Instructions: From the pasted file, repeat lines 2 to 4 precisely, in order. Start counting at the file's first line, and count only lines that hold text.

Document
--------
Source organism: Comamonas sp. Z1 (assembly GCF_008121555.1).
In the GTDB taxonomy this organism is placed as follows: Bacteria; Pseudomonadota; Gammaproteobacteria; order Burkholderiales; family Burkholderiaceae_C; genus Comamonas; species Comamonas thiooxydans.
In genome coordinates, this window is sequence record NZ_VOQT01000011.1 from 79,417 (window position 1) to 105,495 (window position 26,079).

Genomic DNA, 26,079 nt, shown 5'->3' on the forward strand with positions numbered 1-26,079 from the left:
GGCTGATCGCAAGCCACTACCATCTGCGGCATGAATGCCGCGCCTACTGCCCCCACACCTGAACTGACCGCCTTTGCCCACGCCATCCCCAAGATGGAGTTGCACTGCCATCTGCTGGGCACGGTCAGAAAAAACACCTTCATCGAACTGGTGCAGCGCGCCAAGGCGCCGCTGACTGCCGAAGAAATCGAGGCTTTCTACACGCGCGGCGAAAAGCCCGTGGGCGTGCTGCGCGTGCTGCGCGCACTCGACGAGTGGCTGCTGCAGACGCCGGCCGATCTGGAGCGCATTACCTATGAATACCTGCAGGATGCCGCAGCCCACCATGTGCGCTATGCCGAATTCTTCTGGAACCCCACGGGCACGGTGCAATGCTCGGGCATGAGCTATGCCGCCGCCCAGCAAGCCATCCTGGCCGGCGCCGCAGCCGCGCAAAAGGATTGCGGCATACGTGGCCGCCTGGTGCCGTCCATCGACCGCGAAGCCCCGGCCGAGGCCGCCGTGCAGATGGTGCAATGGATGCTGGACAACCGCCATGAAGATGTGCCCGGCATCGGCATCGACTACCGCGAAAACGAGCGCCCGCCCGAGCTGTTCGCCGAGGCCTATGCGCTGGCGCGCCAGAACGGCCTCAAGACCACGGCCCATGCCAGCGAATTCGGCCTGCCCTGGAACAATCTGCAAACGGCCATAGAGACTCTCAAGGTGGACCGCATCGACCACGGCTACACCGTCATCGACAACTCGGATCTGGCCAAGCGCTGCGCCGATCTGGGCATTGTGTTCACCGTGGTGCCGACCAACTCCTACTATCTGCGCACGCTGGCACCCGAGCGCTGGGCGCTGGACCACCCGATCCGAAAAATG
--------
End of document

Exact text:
In the GTDB taxonomy this organism is placed as follows: Bacteria; Pseudomonadota; Gammaproteobacteria; order Burkholderiales; family Burkholderiaceae_C; genus Comamonas; species Comamonas thiooxydans.
In genome coordinates, this window is sequence record NZ_VOQT01000011.1 from 79,417 (window position 1) to 105,495 (window position 26,079).

Genomic DNA, 26,079 nt, shown 5'->3' on the forward strand with positions numbered 1-26,079 from the left: